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February 11, 2011
Court unmoved by suit over underinsured home
Special to the Journal

How do you know if you have enough insurance coverage?

One simple way is by asking your insurance agent. But if you go this route, make sure you keep asking questions until you receive specific answers. Because as two long-time State Farm insureds recently learned, an insurance agent usually owes no duty to affirmatively advise you about the adequacy of your insurance coverage.

The Case of the Woefully Underinsured Abode hails from Goldendale, which is where Richard and Mary Lou McClammy first bought a home in 1994. That same year, they purchased a homeowner's policy from Robert Cole, a local agent for State Farm Fire & Casualty Co.

When the McClammys bought a new house in 1995, they kept their business with State Farm. After Cole gave them three quotes ranging from $195,000 to $225,000 in coverage, they opted for a $200,000 “replacement cost” policy. Like most homeowner's policies, the coverage increased with construction costs and inflation.

Not long after this transaction, Cole retired and State Farm appointed his son, Michael, as his replacement. The McClammys loyally stayed with the agency, also buying several car insurance policies, an umbrella policy, and a liability policy for their business.

Over time, the McClammys gradually improved their home. They replaced a pellet stove with a propane stove in 1995, installed skylights in 1999, replaced the roof in 2000, and added a sunroom and remodeled the kitchen in 2000 or 2001.

If they read their fine print, the McClammys knew they were supposed to keep State Farm current about any major improvements to their home. Instead, Richard McClammy didn't say anything to Cole about their remodeling and addition until May 2004, which is when he went to the agent's office to discuss a recent large premium hike.

Uncomfortable with the amount of their coverage, McClammy told Cole about their improvements and suggested that he go inspect the house. The agent apparently didn't commit one way or the other. But in a follow-up email, Cole suggested that the coverage on the house — then just over $275,000 — could be reduced to about $240,000 and “still stay within an estimated 100% to value.”

In October 2004, Mr. McClammy returned to the agency to discuss a water damage claim. He again told Cole about their improvements, and again asked him to go out and evaluate their coverage. Focusing on the water damage claim, the agent was noncommittal and said they could “do that later.” McClammy never asked Cole during this meeting (or at any other time) to raise the limits on his homeowner's coverage.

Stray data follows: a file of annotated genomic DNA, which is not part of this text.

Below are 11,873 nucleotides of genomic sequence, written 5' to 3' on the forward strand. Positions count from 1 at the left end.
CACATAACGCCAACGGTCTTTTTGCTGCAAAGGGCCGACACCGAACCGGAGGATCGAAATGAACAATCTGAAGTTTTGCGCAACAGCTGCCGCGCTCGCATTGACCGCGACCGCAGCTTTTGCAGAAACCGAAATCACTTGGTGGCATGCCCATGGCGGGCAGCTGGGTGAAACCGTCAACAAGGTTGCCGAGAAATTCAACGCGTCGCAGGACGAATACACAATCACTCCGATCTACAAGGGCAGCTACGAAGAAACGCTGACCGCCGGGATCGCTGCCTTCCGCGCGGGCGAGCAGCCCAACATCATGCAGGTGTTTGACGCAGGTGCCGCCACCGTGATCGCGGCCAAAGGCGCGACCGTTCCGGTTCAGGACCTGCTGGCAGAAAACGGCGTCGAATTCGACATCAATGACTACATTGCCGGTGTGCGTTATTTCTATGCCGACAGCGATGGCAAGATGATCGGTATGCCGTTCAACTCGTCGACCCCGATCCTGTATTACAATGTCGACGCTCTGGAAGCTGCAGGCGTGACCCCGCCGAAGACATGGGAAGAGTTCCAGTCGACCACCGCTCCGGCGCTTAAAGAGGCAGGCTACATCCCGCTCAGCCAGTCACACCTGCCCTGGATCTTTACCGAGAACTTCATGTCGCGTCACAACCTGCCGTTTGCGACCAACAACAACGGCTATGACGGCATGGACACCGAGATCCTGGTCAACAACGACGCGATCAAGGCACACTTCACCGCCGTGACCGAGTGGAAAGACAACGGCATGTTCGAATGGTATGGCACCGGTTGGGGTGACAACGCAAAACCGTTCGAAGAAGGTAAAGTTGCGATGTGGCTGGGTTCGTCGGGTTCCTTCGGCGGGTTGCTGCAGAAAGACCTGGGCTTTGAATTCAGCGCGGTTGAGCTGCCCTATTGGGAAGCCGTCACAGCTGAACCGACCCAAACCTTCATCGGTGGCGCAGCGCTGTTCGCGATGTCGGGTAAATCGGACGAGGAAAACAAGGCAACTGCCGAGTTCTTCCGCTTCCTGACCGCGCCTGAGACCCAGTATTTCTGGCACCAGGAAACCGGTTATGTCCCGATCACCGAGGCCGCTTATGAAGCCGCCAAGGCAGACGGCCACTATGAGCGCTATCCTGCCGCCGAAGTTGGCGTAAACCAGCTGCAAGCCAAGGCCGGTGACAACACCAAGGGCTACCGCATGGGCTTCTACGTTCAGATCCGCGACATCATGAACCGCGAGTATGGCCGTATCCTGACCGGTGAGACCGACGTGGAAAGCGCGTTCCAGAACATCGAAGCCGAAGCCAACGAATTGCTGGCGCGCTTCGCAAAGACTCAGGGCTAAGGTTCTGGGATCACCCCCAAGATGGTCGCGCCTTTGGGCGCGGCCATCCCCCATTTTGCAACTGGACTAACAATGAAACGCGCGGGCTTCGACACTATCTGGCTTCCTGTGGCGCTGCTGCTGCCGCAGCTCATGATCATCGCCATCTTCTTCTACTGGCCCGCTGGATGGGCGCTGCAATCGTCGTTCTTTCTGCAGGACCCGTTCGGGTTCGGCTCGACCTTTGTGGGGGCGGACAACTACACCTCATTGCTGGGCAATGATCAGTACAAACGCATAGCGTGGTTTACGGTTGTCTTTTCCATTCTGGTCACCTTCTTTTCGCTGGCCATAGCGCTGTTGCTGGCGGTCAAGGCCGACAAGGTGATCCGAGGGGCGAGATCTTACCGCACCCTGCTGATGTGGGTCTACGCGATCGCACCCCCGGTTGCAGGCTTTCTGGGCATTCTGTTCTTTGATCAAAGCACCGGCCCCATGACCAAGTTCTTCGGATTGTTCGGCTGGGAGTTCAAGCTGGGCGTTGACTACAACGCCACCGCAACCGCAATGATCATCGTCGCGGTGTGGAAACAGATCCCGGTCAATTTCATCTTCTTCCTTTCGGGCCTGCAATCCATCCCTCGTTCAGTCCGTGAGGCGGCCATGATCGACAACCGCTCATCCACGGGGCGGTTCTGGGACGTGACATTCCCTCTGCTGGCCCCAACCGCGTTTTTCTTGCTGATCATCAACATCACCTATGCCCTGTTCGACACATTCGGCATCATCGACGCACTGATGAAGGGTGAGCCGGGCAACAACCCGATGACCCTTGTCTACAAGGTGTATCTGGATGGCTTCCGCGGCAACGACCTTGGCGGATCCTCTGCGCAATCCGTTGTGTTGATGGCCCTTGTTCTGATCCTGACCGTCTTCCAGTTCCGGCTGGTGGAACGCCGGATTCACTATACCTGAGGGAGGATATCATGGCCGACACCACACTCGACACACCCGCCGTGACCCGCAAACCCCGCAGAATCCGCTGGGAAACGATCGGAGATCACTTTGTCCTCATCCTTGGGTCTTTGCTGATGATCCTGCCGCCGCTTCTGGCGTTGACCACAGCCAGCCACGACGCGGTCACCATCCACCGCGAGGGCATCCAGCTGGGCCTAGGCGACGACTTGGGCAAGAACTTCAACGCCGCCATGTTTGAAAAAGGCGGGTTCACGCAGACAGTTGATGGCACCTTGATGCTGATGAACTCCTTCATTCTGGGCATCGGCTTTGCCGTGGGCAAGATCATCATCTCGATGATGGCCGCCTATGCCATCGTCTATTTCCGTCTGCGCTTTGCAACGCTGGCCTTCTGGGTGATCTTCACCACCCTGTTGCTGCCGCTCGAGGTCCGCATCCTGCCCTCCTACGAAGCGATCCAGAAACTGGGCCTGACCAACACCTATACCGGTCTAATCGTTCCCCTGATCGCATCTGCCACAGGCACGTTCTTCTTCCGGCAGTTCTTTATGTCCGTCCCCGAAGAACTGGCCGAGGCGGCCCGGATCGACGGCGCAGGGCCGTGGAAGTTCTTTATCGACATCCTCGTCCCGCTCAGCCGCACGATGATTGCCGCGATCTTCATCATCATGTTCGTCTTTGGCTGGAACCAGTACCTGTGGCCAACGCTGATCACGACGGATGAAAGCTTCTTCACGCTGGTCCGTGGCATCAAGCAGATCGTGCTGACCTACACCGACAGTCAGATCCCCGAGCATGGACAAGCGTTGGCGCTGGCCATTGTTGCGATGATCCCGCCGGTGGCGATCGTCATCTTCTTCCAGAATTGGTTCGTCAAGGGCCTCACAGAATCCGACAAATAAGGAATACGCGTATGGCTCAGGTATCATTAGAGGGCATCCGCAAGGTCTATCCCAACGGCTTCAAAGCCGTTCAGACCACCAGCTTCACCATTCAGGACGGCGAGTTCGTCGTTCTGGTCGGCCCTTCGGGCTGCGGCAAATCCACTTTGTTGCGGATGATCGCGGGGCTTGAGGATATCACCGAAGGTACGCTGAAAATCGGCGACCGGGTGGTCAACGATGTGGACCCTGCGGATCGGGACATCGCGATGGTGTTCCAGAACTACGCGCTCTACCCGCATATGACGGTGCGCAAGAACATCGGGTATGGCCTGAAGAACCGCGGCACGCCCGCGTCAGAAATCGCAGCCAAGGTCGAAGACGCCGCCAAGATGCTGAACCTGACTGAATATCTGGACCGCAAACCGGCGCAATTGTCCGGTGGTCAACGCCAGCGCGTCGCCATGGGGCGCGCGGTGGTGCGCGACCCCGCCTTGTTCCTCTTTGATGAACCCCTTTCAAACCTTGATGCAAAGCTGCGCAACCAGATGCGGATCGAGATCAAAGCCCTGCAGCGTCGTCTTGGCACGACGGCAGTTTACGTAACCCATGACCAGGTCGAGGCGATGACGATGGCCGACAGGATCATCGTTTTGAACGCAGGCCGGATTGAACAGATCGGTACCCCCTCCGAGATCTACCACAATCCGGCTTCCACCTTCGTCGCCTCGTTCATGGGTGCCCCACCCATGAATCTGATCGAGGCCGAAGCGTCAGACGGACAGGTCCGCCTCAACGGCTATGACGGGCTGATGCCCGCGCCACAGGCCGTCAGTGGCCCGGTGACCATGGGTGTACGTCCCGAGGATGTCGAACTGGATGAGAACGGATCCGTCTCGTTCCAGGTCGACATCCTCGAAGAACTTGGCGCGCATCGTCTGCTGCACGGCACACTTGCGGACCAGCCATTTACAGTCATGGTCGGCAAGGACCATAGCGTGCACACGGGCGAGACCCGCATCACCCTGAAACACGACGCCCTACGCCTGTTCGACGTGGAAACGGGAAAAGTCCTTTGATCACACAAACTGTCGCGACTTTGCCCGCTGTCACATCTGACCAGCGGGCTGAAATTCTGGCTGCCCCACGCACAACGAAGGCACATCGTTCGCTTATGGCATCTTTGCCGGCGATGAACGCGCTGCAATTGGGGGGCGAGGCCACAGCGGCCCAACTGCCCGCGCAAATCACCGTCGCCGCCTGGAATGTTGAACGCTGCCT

Six months later, a fire completely destroyed the McClammys' home. A contractor estimated that it would cost $580,000 to rebuild a similar house. But according to State Farm, its liability under the replacement cost policy was capped at $367,000.

Given this huge shortfall, the McClammys later sued State Farm and its agent for damages in Klickitat County Superior Court. The defendants were liable for the $213,000 difference, the suit claimed, because Cole had negligently failed to ensure that the McClammys were adequately covered.

But the insureds faced a steep uphill battle.

Under Washington law, absent a “special relationship” between the insurance agent and the insured, the agent ordinarily owes no duty to advise the insureds that they should increase their coverage. Relying on this general rule, the trial court granted a defense motion for summary judgment and dismissed the McClammys' claims.

In the ensuing appeal, the McClammys argued that they had a “special relationship” with Cole, and that their suit was wrongly dropped. But a Washington appeals court recently said ix-nay.

The “special relationship” exception doesn't apply, said the court, unless three circumstances are present. First, there must be a “long-standing relationship” between the insurance agent and the insured. Second, there must be “some type of interaction on the question of coverage.” And third, the insured must rely on the agent's expertise to his or her detriment.

The appeals court agreed that the relationship between the McClammys and Cole had been long-standing.

The court also acknowledged that there had been “interaction” between Richard McClammy and Cole — specifically, the two meetings in May and October 2004.

But on each occasion, the court emphasized, McClammy never requested advice about whether he and his wife should increase their homeowner's coverage, and Cole never gave any such advice. Instead, the first discussion arose from the McClammys' concern over the recent premium hike — not the amount of their replacement cost coverage — while the second focused on the water damage claim.

In short, the appeals court ultimately said the level of interaction between the insureds and their agent was insufficient to establish a “special relationship.”

As a consequence, the McClammys' suit against State Farm and their agent, just like their house, went down in flames.